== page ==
Radio Y100 off airwaves, alive in hearts of supporters
Issue date: 3/11/05 Section: News
Former Y100 DJs and fans spoke to the crowd and letters were read from bands showing their support including 311, G. Love and Garbage, while the event was covered by local stations NBC10, WB17, and FOX29.
"I personally believe that Y100, as a station, had a very unique identity as far as a personality went," former Y100 DJ Zack said. "[It was] very down-to-earth and very real, for a lack of a better term." Zack is now currently a member of Y100rocks.com, which was set up to counter RadioOne's move.
At this point, former staff members of Y100 are broadcasting online through http://www.365live.com, and the online station has now been noted to be one of the top 10 frequently listened to online alternative stations in the world.
"The only reason I'd ever turn off my CD changer was to listen to [Y100]," 19-year-old Aaron Young of Upper Providence said. "It was the only good radio station left." In addition, Y100 was especially noted for its philanthropy. Y100 is distinguished in the fact that it has raised more that $400,000 for charity and collected over 400 tons of food. "The countless amount of charitable work that was done helped not only in a financial way, but helped raise awareness," Zack added.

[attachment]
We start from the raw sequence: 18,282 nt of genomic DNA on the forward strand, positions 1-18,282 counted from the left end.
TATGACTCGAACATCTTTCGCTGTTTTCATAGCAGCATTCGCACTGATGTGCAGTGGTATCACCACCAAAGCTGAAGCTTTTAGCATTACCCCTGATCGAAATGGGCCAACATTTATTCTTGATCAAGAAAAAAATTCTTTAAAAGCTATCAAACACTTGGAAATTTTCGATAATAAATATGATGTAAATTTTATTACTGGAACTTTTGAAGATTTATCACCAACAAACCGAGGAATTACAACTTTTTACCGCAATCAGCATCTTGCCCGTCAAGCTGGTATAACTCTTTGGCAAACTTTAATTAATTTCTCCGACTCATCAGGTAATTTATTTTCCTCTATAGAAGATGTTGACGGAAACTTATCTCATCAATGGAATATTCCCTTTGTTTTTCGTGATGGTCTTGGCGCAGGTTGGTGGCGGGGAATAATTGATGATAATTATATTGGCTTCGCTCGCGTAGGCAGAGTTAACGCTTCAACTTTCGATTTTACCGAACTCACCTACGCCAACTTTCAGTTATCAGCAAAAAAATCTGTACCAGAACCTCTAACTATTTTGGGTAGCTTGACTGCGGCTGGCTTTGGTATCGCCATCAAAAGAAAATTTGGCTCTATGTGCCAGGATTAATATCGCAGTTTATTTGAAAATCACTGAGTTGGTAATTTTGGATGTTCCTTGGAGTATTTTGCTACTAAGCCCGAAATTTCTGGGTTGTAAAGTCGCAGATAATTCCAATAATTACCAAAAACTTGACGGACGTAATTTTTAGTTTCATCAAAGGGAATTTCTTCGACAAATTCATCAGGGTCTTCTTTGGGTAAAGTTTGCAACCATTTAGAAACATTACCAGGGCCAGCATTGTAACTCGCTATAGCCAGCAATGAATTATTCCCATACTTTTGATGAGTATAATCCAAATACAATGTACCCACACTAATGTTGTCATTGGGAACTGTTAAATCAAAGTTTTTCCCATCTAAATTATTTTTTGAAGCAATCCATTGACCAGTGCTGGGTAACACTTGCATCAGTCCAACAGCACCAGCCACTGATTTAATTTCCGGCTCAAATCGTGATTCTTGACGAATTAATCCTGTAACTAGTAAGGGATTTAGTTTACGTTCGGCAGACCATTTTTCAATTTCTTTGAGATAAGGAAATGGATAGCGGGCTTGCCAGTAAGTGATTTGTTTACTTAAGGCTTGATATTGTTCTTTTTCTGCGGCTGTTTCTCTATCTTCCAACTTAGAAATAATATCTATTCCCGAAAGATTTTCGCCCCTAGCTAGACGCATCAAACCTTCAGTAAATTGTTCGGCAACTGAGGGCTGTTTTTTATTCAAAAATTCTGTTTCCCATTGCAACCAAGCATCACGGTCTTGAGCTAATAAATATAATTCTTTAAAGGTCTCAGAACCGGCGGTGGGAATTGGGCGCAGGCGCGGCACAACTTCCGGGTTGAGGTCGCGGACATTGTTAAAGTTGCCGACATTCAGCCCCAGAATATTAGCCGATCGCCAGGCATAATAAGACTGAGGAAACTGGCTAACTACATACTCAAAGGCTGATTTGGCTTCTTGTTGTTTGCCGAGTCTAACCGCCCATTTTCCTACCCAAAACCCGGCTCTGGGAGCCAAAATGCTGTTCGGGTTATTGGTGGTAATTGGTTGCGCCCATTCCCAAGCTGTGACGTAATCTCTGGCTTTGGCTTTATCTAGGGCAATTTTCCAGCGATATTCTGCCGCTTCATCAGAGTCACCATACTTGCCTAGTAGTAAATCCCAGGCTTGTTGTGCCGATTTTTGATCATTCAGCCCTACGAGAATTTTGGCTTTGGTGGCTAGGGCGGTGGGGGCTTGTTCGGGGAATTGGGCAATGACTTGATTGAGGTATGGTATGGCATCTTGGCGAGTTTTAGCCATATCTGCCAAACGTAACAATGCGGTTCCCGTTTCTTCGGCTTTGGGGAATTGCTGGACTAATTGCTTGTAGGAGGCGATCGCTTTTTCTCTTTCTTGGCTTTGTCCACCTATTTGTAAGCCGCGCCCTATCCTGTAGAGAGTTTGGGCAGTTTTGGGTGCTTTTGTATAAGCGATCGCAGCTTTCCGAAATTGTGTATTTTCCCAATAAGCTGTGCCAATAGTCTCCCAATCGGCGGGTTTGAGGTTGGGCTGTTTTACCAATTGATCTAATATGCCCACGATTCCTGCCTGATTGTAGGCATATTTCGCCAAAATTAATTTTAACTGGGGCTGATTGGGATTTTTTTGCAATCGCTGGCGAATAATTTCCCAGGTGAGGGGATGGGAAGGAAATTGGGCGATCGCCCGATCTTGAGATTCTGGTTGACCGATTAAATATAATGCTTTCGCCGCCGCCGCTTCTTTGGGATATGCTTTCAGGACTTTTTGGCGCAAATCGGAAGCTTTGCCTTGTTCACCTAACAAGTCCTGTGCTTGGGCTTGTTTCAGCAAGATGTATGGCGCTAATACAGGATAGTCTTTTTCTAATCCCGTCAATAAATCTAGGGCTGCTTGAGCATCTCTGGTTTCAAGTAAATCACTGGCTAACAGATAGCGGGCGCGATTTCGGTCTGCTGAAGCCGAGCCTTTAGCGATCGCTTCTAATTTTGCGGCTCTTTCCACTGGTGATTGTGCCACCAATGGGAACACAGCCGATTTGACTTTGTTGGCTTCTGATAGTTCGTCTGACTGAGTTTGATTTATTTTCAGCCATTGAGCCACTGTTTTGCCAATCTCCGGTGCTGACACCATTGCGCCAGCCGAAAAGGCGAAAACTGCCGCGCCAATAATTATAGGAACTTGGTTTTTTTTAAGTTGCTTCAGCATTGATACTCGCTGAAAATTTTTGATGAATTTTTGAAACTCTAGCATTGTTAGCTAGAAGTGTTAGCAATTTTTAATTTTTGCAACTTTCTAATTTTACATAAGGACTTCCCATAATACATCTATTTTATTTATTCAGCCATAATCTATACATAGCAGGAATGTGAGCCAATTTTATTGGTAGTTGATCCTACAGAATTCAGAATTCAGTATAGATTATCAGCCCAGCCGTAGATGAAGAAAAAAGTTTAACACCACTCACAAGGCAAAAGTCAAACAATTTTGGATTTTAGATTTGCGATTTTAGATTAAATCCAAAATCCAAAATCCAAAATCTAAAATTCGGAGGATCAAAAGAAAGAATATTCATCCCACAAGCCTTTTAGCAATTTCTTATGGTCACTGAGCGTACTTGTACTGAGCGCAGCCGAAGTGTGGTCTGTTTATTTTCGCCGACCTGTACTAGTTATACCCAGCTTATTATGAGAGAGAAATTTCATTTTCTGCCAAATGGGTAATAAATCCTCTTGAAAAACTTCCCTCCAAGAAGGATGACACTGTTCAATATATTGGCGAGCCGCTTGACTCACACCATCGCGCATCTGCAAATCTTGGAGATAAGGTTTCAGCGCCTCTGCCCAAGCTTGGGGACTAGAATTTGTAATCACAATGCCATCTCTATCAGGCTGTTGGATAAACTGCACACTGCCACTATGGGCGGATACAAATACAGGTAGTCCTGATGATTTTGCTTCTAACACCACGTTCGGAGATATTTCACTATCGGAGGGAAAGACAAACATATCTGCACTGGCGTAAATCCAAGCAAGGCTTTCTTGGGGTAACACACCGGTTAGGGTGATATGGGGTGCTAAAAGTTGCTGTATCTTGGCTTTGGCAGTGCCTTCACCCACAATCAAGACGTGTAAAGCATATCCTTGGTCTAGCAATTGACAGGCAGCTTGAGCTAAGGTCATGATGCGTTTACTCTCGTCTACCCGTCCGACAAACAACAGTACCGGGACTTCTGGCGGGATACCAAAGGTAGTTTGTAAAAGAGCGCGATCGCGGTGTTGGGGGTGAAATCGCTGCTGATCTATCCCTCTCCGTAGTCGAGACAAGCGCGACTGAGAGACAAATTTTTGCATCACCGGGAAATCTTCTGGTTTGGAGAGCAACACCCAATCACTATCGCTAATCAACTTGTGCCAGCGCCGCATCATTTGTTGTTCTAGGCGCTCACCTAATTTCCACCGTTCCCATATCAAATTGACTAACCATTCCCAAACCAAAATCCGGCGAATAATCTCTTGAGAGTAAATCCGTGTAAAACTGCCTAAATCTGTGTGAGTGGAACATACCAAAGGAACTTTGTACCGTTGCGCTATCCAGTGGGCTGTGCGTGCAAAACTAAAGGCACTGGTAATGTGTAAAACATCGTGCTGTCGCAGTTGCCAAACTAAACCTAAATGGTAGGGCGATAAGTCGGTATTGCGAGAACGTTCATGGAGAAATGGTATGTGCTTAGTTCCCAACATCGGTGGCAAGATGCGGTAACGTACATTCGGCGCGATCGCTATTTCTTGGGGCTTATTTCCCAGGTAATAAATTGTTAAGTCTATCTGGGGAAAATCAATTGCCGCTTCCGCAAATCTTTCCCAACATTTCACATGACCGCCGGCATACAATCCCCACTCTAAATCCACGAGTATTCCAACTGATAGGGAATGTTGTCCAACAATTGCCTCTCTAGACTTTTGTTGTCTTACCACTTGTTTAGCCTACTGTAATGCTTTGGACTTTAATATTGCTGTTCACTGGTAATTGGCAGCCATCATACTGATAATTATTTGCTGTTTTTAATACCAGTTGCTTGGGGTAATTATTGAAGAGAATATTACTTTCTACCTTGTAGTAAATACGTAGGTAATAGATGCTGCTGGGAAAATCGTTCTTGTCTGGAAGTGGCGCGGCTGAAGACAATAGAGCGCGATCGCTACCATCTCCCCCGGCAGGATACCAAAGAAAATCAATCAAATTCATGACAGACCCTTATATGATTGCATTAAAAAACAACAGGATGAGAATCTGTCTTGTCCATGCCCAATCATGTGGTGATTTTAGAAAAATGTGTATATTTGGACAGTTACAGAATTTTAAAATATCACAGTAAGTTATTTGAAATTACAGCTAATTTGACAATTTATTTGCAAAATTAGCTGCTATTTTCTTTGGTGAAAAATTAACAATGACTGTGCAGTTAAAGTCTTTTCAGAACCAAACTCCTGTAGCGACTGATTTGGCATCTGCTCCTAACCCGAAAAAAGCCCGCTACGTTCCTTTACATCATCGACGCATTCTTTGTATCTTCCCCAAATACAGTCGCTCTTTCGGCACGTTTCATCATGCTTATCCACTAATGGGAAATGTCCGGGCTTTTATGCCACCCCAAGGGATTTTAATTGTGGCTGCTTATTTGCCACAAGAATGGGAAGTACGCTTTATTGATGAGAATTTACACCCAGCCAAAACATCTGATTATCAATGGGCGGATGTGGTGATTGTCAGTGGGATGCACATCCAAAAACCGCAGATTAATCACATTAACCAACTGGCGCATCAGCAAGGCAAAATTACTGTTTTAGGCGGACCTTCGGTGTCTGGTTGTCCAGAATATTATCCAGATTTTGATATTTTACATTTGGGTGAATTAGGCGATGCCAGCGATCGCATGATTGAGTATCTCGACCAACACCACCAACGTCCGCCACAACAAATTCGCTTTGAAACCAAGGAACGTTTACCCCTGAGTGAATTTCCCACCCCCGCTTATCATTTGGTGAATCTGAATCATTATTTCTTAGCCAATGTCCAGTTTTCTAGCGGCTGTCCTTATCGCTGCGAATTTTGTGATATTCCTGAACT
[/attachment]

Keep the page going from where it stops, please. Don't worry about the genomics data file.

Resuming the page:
In its twelve years on the air, Y100 introduced current mainstream artists such as Weezer, Beck, and Good Charlotte. RadioOne maintains that it is "the Urban Radio Specialist," according to its Web site.
"We believe radio broadcasting primarily targeting African-Americans has significant growth potential," the Web site proclaimed. "We also believe that we have a competitive advantage in the African-American market and the radio industry in general, due to our primary focus on urban formats, our skill in programming and marketing these formats, and our turnaround expertise."
For those who feel that Philadelphia had been dealt a horrible blow to its music culture, Y100rocks.com is running a petition that it hopes to use in order to regain the airwaves. As of March 24, 54,892 people have displayed their support by endorsing the appeal for "Radio One [to] immediately reconsider this drastic move and bring back the Y100 we all know and love." The Web site has also provided the e-mail addresses of senior executives Alfred Liggins, and Mary Catherine Sneed, the CEO and COO of RadioOne respectively, for the purpose of allowing people to present their thoughts on the parent company's decision.
At midnight Feb. 24, Philadelphia's only alternative rock station, Y100, made its final broadcast with Pearl Jam's 1992 sensation "Alive". Parent company, RadioOne, made the decision that it would no longer support the alternative rock radio station for financial reasons. In the rock radio station's place, RadioOne moved the station, The Beat - Philly's newest hip hop station, over to Y100's former slot.
Check out more photos from the rally (photos by Karen Maziarz).